A one pot meal for two people based on a soup package that needs 1 l of water and some pasta. Other ingredients include fried onions, maybe some broccoli or peas or sweetcorn, a handful of TV, or some tofu, seaweed (if we have it) and seasoning to taste. You need the bigger pots of a 25 to do that and even then they are sometimes a bit on the small side. I did use a 2.5l billy with a 27 but the packed size (27 inside the billy) is the same as a 25 and the 27 + billy weighs more than a 25. The big pot sits on top of the 27 like the frying pan and it seems to take longer to cook a one pot meal than in a 25 pan. Especially if there is a bit of a breeze.

I like the 25's kettle as our morning coffee ritual requires around a litre of water and our lunchtime cuppa is made in two 500ml cups. So the 25 wins again there. Plus the big frying pan is handy when frying large veggie schnitzels that we buy every now and again when we have a rest day.

Re: Trangia stoves

Posted: 28 May 2016, 8:29pm
by syklist
pjclinch wrote:
bretonbikes wrote:The single most important part of a good cup of tea is the milk. If unpasturised straight from the cow it is a different drink...


Or better still, the absence of milk...

I stopped taking milk in tea particularly because stored milk and summer camping are not a happy mix, ...

We take full cream powdered milk with us. It is available in many supermarkets here. It does the trick for us in our tea and coffee. If we buy fresh milk then it is either during the day and we drink it then and there or at the end of the day if there is a shop near where we are camping. Anything not drunk in the evening gets finished at breakfast the next day. A bigger problem milk for Junior especially when wild camping. He didn't take to reconstituted dried milk the last time we tried it. UHT is almost impossible to find here, the only easily available UHT milk is goats milk. Or non-milk milks.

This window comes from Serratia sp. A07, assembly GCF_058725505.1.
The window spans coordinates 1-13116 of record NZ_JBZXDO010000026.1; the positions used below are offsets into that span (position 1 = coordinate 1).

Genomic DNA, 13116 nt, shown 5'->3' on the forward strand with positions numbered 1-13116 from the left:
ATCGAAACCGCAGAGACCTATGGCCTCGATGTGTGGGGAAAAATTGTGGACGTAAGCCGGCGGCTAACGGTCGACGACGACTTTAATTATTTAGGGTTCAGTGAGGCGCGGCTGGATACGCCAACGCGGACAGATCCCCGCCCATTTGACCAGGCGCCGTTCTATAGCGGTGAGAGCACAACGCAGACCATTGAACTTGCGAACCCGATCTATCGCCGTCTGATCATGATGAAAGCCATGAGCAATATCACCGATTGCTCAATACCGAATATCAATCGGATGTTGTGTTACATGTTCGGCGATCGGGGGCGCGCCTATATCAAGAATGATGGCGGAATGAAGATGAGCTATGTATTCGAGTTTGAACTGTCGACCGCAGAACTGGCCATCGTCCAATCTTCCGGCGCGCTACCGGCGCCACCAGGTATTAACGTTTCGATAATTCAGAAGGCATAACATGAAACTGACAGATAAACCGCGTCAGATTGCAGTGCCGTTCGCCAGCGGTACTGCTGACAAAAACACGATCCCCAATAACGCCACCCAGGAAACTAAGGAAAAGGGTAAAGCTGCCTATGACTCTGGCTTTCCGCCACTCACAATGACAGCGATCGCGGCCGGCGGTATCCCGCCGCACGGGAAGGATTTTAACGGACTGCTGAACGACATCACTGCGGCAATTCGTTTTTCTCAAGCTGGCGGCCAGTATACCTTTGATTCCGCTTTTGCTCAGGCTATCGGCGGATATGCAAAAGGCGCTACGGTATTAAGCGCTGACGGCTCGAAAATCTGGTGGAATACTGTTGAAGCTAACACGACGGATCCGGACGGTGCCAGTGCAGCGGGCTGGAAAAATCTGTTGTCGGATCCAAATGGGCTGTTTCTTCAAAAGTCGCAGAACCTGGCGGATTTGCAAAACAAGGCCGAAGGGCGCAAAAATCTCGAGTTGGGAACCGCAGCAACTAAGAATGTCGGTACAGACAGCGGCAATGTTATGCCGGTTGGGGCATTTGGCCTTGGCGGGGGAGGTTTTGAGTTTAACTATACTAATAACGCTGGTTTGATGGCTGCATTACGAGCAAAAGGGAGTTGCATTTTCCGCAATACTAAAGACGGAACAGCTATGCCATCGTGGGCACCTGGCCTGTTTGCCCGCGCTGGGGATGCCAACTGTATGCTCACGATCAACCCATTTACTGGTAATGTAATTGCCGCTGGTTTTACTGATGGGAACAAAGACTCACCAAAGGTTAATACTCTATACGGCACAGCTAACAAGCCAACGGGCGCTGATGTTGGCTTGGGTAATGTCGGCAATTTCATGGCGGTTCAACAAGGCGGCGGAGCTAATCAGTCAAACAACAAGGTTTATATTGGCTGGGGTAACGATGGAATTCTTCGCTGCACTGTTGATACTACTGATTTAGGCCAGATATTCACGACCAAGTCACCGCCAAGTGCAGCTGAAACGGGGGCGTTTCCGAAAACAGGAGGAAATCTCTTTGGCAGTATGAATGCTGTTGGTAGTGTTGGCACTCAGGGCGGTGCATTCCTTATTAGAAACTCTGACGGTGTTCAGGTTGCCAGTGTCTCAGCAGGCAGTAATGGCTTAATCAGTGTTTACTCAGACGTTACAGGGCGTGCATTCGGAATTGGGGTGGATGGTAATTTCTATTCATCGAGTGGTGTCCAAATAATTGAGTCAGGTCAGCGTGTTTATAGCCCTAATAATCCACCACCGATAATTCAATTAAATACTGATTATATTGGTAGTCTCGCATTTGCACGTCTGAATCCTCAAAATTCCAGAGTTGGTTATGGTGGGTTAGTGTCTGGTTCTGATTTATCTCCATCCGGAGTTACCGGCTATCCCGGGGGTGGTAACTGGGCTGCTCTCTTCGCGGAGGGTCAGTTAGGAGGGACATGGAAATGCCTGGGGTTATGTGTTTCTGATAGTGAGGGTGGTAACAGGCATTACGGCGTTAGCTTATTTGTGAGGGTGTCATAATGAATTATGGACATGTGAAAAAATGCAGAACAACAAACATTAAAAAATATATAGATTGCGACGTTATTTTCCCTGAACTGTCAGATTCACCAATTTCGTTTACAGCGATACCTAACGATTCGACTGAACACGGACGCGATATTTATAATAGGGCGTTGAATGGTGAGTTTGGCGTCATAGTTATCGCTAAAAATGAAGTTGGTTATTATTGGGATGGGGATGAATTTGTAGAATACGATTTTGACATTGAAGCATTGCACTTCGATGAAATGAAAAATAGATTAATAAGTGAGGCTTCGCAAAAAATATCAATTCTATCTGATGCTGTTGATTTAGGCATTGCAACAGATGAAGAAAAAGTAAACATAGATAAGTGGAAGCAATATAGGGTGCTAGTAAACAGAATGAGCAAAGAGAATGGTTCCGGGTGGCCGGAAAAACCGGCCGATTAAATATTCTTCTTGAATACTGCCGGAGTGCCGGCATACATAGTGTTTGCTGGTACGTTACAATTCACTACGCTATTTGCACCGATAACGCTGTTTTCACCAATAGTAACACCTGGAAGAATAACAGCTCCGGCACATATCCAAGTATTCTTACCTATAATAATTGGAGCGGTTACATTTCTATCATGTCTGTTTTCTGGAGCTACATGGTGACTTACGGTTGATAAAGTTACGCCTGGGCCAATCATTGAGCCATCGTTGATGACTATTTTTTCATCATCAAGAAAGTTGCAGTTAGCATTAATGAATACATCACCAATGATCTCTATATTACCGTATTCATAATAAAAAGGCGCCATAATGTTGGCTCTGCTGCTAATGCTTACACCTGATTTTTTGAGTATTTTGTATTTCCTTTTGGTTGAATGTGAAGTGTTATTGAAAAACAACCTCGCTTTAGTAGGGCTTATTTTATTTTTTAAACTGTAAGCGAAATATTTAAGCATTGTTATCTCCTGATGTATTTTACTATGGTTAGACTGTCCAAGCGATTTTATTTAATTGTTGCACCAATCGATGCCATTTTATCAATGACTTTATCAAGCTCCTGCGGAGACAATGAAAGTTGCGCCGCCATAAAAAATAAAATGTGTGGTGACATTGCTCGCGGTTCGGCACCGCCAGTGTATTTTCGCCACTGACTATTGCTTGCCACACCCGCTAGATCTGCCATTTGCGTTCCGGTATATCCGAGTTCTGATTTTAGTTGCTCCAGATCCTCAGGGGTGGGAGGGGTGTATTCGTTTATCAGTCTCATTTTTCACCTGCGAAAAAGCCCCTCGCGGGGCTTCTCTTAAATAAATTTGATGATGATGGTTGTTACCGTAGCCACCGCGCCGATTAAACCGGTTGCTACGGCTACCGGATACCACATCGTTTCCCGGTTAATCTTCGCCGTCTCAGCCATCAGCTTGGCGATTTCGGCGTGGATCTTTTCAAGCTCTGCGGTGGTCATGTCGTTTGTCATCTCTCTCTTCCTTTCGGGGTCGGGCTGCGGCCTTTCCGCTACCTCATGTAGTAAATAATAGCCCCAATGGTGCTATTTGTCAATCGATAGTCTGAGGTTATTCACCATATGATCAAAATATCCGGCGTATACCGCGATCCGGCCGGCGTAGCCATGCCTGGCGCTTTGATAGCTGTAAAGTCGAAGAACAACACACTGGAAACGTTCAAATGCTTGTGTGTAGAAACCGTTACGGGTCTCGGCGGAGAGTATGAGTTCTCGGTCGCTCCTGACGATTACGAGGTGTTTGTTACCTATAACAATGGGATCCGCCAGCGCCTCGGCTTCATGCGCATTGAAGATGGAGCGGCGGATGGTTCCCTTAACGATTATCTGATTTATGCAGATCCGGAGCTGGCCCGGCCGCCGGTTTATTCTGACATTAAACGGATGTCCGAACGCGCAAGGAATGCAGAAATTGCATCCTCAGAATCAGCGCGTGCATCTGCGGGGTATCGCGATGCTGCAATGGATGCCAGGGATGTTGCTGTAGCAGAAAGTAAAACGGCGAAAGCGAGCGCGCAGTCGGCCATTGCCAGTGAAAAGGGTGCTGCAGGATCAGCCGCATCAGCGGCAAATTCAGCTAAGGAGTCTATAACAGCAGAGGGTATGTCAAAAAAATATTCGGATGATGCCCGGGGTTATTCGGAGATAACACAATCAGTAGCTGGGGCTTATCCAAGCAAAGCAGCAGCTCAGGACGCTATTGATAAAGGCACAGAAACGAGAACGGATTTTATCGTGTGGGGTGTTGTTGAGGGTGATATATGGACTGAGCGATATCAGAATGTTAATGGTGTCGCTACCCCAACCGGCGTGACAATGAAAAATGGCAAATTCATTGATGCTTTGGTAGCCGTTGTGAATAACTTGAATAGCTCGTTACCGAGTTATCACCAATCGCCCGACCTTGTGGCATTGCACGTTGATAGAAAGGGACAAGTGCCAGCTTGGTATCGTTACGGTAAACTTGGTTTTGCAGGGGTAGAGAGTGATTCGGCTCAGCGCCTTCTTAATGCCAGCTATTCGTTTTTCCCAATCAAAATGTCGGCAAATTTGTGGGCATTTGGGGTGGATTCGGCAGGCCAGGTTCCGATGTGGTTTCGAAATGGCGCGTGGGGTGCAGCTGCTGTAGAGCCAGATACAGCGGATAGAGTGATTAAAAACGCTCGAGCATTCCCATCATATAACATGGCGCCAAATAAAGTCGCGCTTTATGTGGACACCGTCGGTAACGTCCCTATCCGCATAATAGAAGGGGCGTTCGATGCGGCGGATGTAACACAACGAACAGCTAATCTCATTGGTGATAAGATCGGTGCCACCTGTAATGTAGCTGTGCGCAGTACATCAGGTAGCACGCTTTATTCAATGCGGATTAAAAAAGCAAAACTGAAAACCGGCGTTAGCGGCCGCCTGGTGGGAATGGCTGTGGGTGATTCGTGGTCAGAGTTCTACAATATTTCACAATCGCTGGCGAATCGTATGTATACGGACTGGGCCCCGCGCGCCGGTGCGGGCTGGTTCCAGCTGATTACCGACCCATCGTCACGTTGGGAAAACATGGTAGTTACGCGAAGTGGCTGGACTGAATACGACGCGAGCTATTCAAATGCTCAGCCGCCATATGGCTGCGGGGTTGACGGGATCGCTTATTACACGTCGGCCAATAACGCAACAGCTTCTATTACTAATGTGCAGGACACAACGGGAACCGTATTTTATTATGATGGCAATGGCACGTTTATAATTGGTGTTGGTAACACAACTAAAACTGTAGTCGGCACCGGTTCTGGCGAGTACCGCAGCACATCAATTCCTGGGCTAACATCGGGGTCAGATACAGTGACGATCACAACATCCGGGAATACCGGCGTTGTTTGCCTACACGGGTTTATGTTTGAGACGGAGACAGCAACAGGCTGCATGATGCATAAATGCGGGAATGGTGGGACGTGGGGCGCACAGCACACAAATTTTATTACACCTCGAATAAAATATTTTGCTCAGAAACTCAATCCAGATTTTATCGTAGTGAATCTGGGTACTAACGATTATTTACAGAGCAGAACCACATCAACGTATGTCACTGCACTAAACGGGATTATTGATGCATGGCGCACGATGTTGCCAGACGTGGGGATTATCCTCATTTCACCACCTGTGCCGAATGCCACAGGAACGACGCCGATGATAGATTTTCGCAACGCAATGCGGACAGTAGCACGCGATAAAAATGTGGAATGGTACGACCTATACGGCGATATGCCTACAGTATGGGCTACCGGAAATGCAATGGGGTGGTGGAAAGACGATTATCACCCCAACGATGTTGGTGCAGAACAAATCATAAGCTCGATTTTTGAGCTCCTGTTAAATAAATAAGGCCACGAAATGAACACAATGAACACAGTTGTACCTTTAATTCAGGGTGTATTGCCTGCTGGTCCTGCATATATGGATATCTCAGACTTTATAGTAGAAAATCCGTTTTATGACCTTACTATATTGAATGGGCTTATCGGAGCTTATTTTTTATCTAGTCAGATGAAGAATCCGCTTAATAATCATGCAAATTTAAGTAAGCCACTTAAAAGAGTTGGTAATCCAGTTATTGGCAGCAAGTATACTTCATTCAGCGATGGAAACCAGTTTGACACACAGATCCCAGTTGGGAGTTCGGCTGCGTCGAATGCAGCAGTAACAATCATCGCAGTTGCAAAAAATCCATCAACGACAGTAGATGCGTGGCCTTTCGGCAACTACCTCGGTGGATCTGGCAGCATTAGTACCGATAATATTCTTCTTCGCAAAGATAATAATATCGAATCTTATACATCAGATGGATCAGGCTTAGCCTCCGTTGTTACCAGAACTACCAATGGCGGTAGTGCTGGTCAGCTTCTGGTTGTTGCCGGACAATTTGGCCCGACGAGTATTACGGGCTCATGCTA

Re: Trangia stoves

Posted: 2 Jun 2016, 7:31pm
by bohrsatom
bohrsatom wrote:I was going to start a new thread but given there are 11 pages dedicated to the Trangia, here seems good enough!

My current MSR pot needs replacing. It's all very good - a single 2L pot, two bowls and two mugs which nest into each other. We like to cook food (as opposed to just boiling water) and twinned with a remote gas stove it does a reasonable job preparing meals of pasta/rice with chilli/bolognese out of a can. However it's not great for frying - too deep and despite being ceramic non stick I found things still got burnt on.

I'm in two minds about whether to replace it with another MSR pot + frying pan, or get a Trangia instead. I have a reasonable idea of the pros/cons of each...


So I went for the Trangia over the MSR pot/fry pan combo and used it for the first time over the weekend. Overall impressions are good. I chose one with the gas burner as I can't be bothered with meths and found it to be fast to boil but with a low enough setting to facilitate simmering as well.

The 25 was definitely the right size for two. A dinner of pasta, veg and bacon took almost the entire 1.75L pot. Nonstick great for cooking scrambled eggs.

The only downside is that a cooked breakfast every day meant we got through gas twice as quick!

Re: Trangia stoves

Posted: 8 Jun 2016, 7:39pm
by Aunty Social
Sweep wrote:
Planet X wrote:Will a Trangia be powerful enough to get a Bialetti Brikka brewing do you think?

How were you planning to support it over the flame?
I use a Trangia but to tell the truth find it easier to put my Bialetti on a small Pocket Rocket gas stove knock off.

Very fast and convenient. Seems faster than the stove at home in fact.

Three cheap and nasty tent pegs through the base air holes make for a reasonable Bialetti support.

Re: Trangia stoves

Posted: 8 Jun 2016, 8:31pm
by Sweep
Am genuinelly impressed aunty social, tho tend to think that a quick recourse to the gas rocket is easier, it's also handy to have a separate compact stove with an alternative power source.
But, yes, thanks for the suggestion.